Get a tutor?

PollyPutTheKettle Sun 09-Feb-14 22:34:54

Cross posts. My post was directed at 'Joosiewoosie*.

Thank you tribpot. I will look into tutoring after this term. That gives me 8 weeks or thereabouts to see if my home help plan works. I will also speak to the teacher who is absolutely lovely but very busy. I need to pitch it in the right way which I think will be possible with this teacher.

DD is very sensitive about everything and is also having friendship issues. All this is not helped by the fact her immediate friends are all above her in the sets.

PollyPutTheKettle Sun 09-Feb-14 22:37:56

I showed her the SATs results for year 2 today. I had not shown them to her before as I was trying to play them down but they were good so I wanted to boost her confidence. She got 2A in reading, 2B in writing and maths and 3 for everything else (science, speaking and listening). I talked her though them and said how good they were and she got a pen and crossed through them and said they must have made a mistake as she is rubbish hmm. She is prone to dramatics though.

columngollum Sun 09-Feb-14 22:46:14

Kick up the bum?

Ferguson Sun 09-Feb-14 22:46:58

Try and find out if she has specific difficulties in literacy or numeracy, and then we might be able to advise more. Were you not aware of this happening over a period of time? And could there be issues at home that are unsettling her, and diverting her away from her work and learning?

These sort of things are often not entirely school-related, but a child doesn't have the experience or confidence to deal with the real root of a problem.

I'll try and find my Numeracy info, and come back with that, for starters.

PollyPutTheKettle Sun 09-Feb-14 22:54:32

grin columngollum

Ferguson There's no issues at home. She has been dropping down in sets from year 2 to now but it's only recently she has spoken about it and referred to it by saying she is rubbish at maths and literacy as she is in the bottom sets. I don't mind about her being in the bottom set but I do mind the association she has made with it.

Ferguson Sun 09-Feb-14 23:00:04

This is what I use to help with numeracy concepts, but it may not all be relevant in your case. Take what you can from it, and ignore stuff you don't need:


Practical things are best for grasping number concepts - bricks, Lego, beads, counters, money, shapes, weights, measuring, cooking.

Do adding, taking away, multiplication (repeated addition), division (sharing), using REAL OBJECTS as just 'numbers' can be too abstract for some children.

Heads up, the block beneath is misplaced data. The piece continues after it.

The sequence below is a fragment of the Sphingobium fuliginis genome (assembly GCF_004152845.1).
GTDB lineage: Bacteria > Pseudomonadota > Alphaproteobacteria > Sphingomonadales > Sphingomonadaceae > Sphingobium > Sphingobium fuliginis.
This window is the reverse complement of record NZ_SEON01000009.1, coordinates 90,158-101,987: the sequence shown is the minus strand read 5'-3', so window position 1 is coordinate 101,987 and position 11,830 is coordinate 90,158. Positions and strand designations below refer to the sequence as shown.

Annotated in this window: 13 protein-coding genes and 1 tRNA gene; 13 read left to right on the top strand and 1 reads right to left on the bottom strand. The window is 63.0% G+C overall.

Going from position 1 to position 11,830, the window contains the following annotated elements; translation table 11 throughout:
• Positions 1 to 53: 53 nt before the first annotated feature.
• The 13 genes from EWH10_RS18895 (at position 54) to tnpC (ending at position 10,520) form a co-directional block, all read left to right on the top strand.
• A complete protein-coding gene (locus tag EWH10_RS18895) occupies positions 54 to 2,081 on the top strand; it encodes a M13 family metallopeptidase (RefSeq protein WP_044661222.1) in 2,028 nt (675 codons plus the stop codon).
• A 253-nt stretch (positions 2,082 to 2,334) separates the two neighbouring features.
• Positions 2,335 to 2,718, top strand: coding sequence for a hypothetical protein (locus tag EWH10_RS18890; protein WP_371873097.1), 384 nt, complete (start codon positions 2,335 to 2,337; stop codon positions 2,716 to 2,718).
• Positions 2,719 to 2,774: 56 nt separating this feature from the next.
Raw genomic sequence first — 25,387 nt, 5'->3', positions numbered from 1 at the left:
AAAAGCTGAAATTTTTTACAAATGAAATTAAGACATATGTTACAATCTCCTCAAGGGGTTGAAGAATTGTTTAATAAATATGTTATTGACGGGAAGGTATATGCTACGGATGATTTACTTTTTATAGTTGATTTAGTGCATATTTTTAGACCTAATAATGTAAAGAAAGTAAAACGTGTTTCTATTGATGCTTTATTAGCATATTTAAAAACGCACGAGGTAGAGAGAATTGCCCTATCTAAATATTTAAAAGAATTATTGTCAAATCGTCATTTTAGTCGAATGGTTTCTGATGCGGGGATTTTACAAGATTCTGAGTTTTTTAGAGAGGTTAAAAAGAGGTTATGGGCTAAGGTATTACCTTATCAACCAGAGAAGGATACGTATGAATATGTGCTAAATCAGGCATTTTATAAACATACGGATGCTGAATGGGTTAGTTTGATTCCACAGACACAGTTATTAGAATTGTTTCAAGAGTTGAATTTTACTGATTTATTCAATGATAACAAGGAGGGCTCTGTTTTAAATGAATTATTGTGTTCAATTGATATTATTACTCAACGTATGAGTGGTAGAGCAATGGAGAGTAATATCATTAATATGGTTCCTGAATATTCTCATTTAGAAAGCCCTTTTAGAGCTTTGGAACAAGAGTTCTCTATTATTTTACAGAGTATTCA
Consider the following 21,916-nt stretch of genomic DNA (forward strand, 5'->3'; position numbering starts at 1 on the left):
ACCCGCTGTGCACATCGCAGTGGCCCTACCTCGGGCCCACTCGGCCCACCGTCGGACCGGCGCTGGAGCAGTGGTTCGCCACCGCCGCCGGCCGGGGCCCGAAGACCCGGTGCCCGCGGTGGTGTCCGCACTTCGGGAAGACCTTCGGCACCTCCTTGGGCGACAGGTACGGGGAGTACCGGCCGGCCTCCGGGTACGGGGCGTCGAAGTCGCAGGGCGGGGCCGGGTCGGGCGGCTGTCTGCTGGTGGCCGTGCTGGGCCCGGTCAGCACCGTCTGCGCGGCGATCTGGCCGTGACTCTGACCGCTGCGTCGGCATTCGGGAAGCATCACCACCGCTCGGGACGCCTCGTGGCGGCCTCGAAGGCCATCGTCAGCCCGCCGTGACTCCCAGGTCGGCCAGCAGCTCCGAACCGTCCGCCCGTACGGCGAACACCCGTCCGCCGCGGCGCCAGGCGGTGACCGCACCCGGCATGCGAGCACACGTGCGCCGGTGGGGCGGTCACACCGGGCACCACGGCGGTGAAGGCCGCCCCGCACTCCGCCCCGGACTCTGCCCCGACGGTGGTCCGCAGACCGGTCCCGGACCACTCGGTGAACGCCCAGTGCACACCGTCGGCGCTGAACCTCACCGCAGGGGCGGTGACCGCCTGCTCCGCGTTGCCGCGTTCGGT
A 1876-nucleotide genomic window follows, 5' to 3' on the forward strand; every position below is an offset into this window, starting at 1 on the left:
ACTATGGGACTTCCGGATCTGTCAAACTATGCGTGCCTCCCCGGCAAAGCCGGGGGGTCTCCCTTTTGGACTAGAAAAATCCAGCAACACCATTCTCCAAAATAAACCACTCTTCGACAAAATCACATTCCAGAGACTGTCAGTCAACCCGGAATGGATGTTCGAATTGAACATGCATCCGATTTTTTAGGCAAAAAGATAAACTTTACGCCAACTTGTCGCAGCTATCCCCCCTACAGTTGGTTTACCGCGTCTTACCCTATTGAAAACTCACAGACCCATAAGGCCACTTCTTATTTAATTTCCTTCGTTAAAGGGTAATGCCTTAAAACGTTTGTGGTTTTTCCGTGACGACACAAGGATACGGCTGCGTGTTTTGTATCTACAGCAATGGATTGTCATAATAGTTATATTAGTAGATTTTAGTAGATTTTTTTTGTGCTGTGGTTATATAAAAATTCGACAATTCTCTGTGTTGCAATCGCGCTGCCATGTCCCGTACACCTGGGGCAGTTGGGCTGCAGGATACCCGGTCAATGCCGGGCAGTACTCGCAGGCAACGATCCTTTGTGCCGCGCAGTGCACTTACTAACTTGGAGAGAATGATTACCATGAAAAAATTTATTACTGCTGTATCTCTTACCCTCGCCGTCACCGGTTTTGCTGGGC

Number Bonds of Ten forms the basis of much maths work, so try to learn them. Using Lego or something similar, use a LOT of bricks (of just TWO colours, if you have enough) lay them out so the pattern can be seen of one colour INCREASING while the other colour DECREASES. Lay them down, or build up like steps.


ten of one colour none of other
nine of one colour one of other
eight of one colour two of other
seven of one colour three of other

etc, etc

then of course, the sides are equal at 5 and 5; after which the colours 'swap over' as to increasing/decreasing.

To learn TABLES, do them in groups that have a relationship, thus:

x2, x4, x8

x3, x6, x12

5 and 10 are easy

7 and 9 are rather harder.

Starting with TWO times TABLE, I always say: "Imagine the class is lining up in pairs; each child will have a partner, if there is an EVEN number in the class. If one child is left without a partner, then the number is ODD, because an odd one is left out."

Use Lego bricks again, lay them out in a column of 2 wide to learn 2x table. Go half way down the column, and move half the bricks up, so that now the column is 4 bricks wide. That gives the start of 4x table.

Then do similar things with 3x and 6x.

With 5x, try and count in 'fives', and notice the relationship with 'ten' - they will alternate, ending in 5 then 10.

It is important to try and UNDERSTAND the relationships between numbers, and not just learn them 'by rote'.

I am sorry it seems complicated trying to explain these concepts, but using Lego or counters should make understanding easier.

An inexpensive solar powered calculator (no battery to run out!) can help learn tables by 'repeated addition'. So: enter 2+2 and press = to give 4. KEEP PRESSING = and it should add on 2 each time, giving 2 times table.

There are good web sites, which can be fun to use :


If DD has specific areas of confusion or doubt, let me know and I'll try and help more.

I was a TA in primary for twenty years, and children don't usually go backwards unless there is a serious cause.